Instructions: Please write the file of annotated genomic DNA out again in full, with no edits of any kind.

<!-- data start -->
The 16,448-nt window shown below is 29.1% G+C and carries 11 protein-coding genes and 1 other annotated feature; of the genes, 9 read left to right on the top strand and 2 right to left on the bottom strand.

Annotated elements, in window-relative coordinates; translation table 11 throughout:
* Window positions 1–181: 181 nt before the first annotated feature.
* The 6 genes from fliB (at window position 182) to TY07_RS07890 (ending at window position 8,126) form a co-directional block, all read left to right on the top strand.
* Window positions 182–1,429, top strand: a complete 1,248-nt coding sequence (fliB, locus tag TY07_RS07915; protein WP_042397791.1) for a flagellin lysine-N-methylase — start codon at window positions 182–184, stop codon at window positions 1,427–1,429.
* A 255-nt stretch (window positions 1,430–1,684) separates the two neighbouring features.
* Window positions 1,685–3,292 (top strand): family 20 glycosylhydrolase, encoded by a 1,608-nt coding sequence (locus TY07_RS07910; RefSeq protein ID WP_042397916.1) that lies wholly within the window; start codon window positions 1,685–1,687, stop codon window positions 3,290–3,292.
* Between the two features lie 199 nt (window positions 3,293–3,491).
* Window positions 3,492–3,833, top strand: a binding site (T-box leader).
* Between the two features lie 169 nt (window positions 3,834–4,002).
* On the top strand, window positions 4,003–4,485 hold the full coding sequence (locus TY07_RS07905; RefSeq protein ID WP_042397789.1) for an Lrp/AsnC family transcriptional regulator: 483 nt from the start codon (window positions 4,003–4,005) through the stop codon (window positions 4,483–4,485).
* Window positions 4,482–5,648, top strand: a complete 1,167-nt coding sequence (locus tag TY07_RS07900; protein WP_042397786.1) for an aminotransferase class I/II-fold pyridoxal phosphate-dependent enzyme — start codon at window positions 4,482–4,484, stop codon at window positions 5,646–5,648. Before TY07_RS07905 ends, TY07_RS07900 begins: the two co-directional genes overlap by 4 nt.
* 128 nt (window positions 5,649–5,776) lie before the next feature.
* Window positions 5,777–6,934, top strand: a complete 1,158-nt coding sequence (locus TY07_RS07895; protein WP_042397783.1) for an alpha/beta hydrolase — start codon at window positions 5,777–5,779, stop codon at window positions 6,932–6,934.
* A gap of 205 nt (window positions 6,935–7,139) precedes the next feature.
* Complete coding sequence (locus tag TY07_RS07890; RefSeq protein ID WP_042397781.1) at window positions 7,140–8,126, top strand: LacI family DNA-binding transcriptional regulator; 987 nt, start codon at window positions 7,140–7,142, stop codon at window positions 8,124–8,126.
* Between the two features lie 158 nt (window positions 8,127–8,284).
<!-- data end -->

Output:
The 16,448-nt window shown below is 29.1% G+C and carries 11 protein-coding genes and 1 other annotated feature; of the genes, 9 read left to right on the top strand and 2 right to left on the bottom strand.

Annotated elements, in window-relative coordinates; translation table 11 throughout:
* Window positions 1–181: 181 nt before the first annotated feature.
* The 6 genes from fliB (at window position 182) to TY07_RS07890 (ending at window position 8,126) form a co-directional block, all read left to right on the top strand.
* Window positions 182–1,429, top strand: a complete 1,248-nt coding sequence (fliB, locus tag TY07_RS07915; protein WP_042397791.1) for a flagellin lysine-N-methylase — start codon at window positions 182–184, stop codon at window positions 1,427–1,429.
* A 255-nt stretch (window positions 1,430–1,684) separates the two neighbouring features.
* Window positions 1,685–3,292 (top strand): family 20 glycosylhydrolase, encoded by a 1,608-nt coding sequence (locus TY07_RS07910; RefSeq protein ID WP_042397916.1) that lies wholly within the window; start codon window positions 1,685–1,687, stop codon window positions 3,290–3,292.
* Between the two features lie 199 nt (window positions 3,293–3,491).
* Window positions 3,492–3,833, top strand: a binding site (T-box leader).
* Between the two features lie 169 nt (window positions 3,834–4,002).
* On the top strand, window positions 4,003–4,485 hold the full coding sequence (locus TY07_RS07905; RefSeq protein ID WP_042397789.1) for an Lrp/AsnC family transcriptional regulator: 483 nt from the start codon (window positions 4,003–4,005) through the stop codon (window positions 4,483–4,485).
* Window positions 4,482–5,648, top strand: a complete 1,167-nt coding sequence (locus tag TY07_RS07900; protein WP_042397786.1) for an aminotransferase class I/II-fold pyridoxal phosphate-dependent enzyme — start codon at window positions 4,482–4,484, stop codon at window positions 5,646–5,648. Before TY07_RS07905 ends, TY07_RS07900 begins: the two co-directional genes overlap by 4 nt.
* 128 nt (window positions 5,649–5,776) lie before the next feature.
* Window positions 5,777–6,934, top strand: a complete 1,158-nt coding sequence (locus TY07_RS07895; protein WP_042397783.1) for an alpha/beta hydrolase — start codon at window positions 5,777–5,779, stop codon at window positions 6,932–6,934.
* A gap of 205 nt (window positions 6,935–7,139) precedes the next feature.
* Complete coding sequence (locus tag TY07_RS07890; RefSeq protein ID WP_042397781.1) at window positions 7,140–8,126, top strand: LacI family DNA-binding transcriptional regulator; 987 nt, start codon at window positions 7,140–7,142, stop codon at window positions 8,124–8,126.
* Between the two features lie 158 nt (window positions 8,127–8,284).